Slideshow

Preview the Sensuous Japanese Brasserie Dishes at Shin Thompson’s Kabocha, Opening Soon

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“There is no sushi,” Shin Thompson says firmly when we ask about the raw bar at Kabocha, which would be just about perfect for sitting at, watching someone slice fish. There will be, it turns out, composed sashimi plates. But in a city full of not especially distinguishable sushi bars, the former chef/owner of Michelin-starred Bonsoiree intends for his 952 W. Lake Street “Japanese brasserie” to stand above the pack through its artful blend of Thompson’s classical French training and his understanding of Asian, mostly but not strictly Japanese, styles and flavors.

Planned for an opening in late April or early May, Kabocha is done up in subtly sexy grey accented with red and made dramatic by enormous light fixtures from Argentina that look like turbans. It’s also made distinctive by Chicago scenes painted by artist Beth O’Donnell— who happens to be the mom of co-owner Ryan O’Donnell (Gemini Bistro, Rustic House). The use of “brasserie” is meant to set the tone— it’s not formal dining (unless you snag the two-seat kaiseki chef’s table, where a ten-course set meal will be served). But at the same time, like a Parisian brasserie, the kitchen doesn’t kid around. The food is sensuous and gorgeous, yet Japanese notions of restraint and simplicity are unmistakable on the plate.

We popped in with our man Huge Galdones to see how it was progressing and to preview some of the food; his slideshow is below. We also have the latest menu, still subject to change, but reflecting how Thompson sees the restaurant working today.

The restaurant is divided into two halves by a barrier wall— on one side the 20-seat bar and the open kitchen. Photo: Eugene (Huge) Galdones/? 2013 Galdones Photography // All Rights Reserved
The open kitchen includes a lighted growing area where fresh herbs grow, and at the end, a cozy two-person booth for ten-course kaiseki dinners. Photo: Eugene (Huge) Galdones/? 2013 Galdones Photography // All Rights Reserved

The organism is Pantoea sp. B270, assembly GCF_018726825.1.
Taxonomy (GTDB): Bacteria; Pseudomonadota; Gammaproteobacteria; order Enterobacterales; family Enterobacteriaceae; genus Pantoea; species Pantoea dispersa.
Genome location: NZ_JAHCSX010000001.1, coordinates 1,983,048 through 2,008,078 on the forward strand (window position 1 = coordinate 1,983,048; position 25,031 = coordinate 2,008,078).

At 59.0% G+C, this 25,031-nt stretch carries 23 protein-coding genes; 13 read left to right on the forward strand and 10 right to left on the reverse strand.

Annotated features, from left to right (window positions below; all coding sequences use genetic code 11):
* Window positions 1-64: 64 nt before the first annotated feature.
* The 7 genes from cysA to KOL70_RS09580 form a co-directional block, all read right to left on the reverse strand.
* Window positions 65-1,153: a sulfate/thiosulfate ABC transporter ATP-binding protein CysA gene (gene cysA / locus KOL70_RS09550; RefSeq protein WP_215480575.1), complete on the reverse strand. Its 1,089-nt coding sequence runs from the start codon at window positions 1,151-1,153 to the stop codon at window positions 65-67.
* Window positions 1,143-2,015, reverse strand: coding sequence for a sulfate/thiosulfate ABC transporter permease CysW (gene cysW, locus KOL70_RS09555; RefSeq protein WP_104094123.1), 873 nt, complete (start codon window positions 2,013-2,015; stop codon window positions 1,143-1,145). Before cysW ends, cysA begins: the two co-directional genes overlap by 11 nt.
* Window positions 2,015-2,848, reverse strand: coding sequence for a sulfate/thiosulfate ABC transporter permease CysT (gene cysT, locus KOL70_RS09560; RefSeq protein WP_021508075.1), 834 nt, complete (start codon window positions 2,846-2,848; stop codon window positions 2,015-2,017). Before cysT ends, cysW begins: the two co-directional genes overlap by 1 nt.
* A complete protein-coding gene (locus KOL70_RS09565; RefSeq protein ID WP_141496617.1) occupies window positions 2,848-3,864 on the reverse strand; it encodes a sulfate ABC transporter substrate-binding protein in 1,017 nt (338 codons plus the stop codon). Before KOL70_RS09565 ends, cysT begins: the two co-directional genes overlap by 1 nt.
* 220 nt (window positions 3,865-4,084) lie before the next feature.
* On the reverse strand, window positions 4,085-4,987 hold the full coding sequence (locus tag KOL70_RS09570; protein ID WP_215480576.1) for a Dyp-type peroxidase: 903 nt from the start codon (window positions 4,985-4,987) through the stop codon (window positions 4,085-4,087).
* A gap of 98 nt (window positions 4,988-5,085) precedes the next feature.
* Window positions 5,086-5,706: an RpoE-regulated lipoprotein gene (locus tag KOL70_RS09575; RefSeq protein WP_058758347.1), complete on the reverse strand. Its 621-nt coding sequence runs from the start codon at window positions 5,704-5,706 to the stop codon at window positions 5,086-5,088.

Booths and tables fill the main dining room, while the raw bar directly behind seats another 10 or so customers. Photo: Eugene (Huge) Galdones/? 2013 Galdones Photography // All Rights Reserved
Chef Shin Thompson plates in the open kitchen. Photo: Eugene (Huge) Galdones/? 2013 Galdones Photography // All Rights Reserved
Scallop and crab motoyaki, torched ponzu aioli. The menu includes essentially straightforward versions of classic Japanese dishes like this, executed at a high level of skill. Photo: Photographer: Huge Galdones/Copyright: Galdones Photography LLC. All rights reserved.
And it includes Asian forms reworked with French flavors and techniques, such as these Duck Confit and Fennel Potstickers, which include duck prosciutto, shaved fennel and a sour orange sauce. Photo: Eugene (Huge) Galdones/? 2013 Galdones Photography // All Rights Reserved
Fried Shishito Peppers & Caramelized Cauliflower with curried artichoke sauce. Photo: Photographer: Huge Galdones/Copyright: Galdones Photography LLC. All rights reserved.
Kabocha, Corn & Apple Soup with toasted chili oil. Photo: Photographer: Huge Galdones/Copyright: Galdones Photography LLC. All rights reserved.
Tuna & Hamachi Mosaic with fines herbes, smoked bacon and pickled shallot. Photo: Photographer: Huge Galdones/Copyright: Galdones Photography LLC. All rights reserved.
Shabu Shabu of Prime Ribeye with enokitake mushrooms and mirin dashi, served at your table. Photo: Photographer: Huge Galdones/Copyright: Galdones Photography LLC. All rights reserved.
Kabocha’s answer to a seafood tower is this spectacularly wild Shellfish Aquarium, with lobster, oysters, scallop, King crab, prawns, squid ink “coral” and seaweed variations, served in a glass box. Photo: Photographer: Huge Galdones/Copyright: Galdones Photography LLC. All rights reserved.
Partners Shin Thompson and Ryan O’Donnell of Kabocha. Photo: Eugene (Huge) Galdones/? 2013 Galdones Photography // All Rights Reserved
Preview the Sensuous Japanese Brasserie Dishes at Shin Thompson’s Kabocha,